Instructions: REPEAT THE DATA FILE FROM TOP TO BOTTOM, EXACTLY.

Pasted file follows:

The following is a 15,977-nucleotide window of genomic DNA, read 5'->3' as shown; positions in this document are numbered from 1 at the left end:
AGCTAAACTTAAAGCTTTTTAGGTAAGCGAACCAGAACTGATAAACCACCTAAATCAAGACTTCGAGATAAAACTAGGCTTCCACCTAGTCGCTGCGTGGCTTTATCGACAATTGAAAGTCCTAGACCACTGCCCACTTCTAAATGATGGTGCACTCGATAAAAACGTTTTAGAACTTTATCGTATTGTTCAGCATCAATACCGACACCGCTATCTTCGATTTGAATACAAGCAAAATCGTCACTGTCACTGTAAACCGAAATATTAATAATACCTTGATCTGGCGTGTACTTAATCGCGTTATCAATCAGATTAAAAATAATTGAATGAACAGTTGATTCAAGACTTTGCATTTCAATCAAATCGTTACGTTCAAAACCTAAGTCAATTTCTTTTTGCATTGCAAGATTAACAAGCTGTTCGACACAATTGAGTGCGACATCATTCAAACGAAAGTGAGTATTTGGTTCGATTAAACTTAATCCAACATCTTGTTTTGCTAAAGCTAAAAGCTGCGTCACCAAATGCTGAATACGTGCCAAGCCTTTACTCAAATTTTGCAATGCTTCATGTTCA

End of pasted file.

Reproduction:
The following is a 15,977-nucleotide window of genomic DNA, read 5'->3' as shown; positions in this document are numbered from 1 at the left end:
AGCTAAACTTAAAGCTTTTTAGGTAAGCGAACCAGAACTGATAAACCACCTAAATCAAGACTTCGAGATAAAACTAGGCTTCCACCTAGTCGCTGCGTGGCTTTATCGACAATTGAAAGTCCTAGACCACTGCCCACTTCTAAATGATGGTGCACTCGATAAAAACGTTTTAGAACTTTATCGTATTGTTCAGCATCAATACCGACACCGCTATCTTCGATTTGAATACAAGCAAAATCGTCACTGTCACTGTAAACCGAAATATTAATAATACCTTGATCTGGCGTGTACTTAATCGCGTTATCAATCAGATTAAAAATAATTGAATGAACAGTTGATTCAAGACTTTGCATTTCAATCAAATCGTTACGTTCAAAACCTAAGTCAATTTCTTTTTGCATTGCAAGATTAACAAGCTGTTCGACACAATTGAGTGCGACATCATTCAAACGAAAGTGAGTATTTGGTTCGATTAAACTTAATCCAACATCTTGTTTTGCTAAAGCTAAAAGCTGCGTCACCAAATGCTGAATACGTGCCAAGCCTTTACTCAAATTTTGCAATGCTTCATGTTCA